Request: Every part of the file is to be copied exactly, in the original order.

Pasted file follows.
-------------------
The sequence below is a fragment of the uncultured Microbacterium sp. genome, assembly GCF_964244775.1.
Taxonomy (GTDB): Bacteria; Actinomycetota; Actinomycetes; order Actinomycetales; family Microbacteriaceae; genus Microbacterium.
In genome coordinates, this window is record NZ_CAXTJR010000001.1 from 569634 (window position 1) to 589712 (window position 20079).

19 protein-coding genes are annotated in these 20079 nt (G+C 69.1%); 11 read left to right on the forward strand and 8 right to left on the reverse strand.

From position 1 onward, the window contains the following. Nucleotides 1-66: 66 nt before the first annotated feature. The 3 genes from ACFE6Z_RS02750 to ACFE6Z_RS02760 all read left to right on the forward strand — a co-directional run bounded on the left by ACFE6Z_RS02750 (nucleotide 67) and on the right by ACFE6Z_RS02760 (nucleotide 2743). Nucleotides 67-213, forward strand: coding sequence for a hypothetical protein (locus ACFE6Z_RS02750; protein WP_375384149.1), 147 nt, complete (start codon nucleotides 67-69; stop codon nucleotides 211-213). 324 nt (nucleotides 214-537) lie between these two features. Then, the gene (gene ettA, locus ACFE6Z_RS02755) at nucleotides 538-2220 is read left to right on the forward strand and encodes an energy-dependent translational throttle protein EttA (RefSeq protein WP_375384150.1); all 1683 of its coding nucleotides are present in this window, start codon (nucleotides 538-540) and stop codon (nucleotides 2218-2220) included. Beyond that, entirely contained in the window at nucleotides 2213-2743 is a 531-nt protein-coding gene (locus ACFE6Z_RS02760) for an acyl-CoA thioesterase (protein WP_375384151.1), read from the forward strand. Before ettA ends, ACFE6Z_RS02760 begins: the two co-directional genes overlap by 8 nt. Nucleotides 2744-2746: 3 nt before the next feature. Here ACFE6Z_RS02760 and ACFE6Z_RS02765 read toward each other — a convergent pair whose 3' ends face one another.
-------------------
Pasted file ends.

The sequence below is a fragment of the uncultured Microbacterium sp. genome, assembly GCF_964244775.1.
Taxonomy (GTDB): Bacteria; Actinomycetota; Actinomycetes; order Actinomycetales; family Microbacteriaceae; genus Microbacterium.
In genome coordinates, this window is record NZ_CAXTJR010000001.1 from 569634 (window position 1) to 589712 (window position 20079).

19 protein-coding genes are annotated in these 20079 nt (G+C 69.1%); 11 read left to right on the forward strand and 8 right to left on the reverse strand.

From position 1 onward, the window contains the following. Nucleotides 1-66: 66 nt before the first annotated feature. The 3 genes from ACFE6Z_RS02750 to ACFE6Z_RS02760 all read left to right on the forward strand — a co-directional run bounded on the left by ACFE6Z_RS02750 (nucleotide 67) and on the right by ACFE6Z_RS02760 (nucleotide 2743). Nucleotides 67-213, forward strand: coding sequence for a hypothetical protein (locus ACFE6Z_RS02750; protein WP_375384149.1), 147 nt, complete (start codon nucleotides 67-69; stop codon nucleotides 211-213). 324 nt (nucleotides 214-537) lie between these two features. Then, the gene (gene ettA, locus ACFE6Z_RS02755) at nucleotides 538-2220 is read left to right on the forward strand and encodes an energy-dependent translational throttle protein EttA (RefSeq protein WP_375384150.1); all 1683 of its coding nucleotides are present in this window, start codon (nucleotides 538-540) and stop codon (nucleotides 2218-2220) included. Beyond that, entirely contained in the window at nucleotides 2213-2743 is a 531-nt protein-coding gene (locus ACFE6Z_RS02760) for an acyl-CoA thioesterase (protein WP_375384151.1), read from the forward strand. Before ettA ends, ACFE6Z_RS02760 begins: the two co-directional genes overlap by 8 nt. Nucleotides 2744-2746: 3 nt before the next feature. Here ACFE6Z_RS02760 and ACFE6Z_RS02765 read toward each other — a convergent pair whose 3' ends face one another.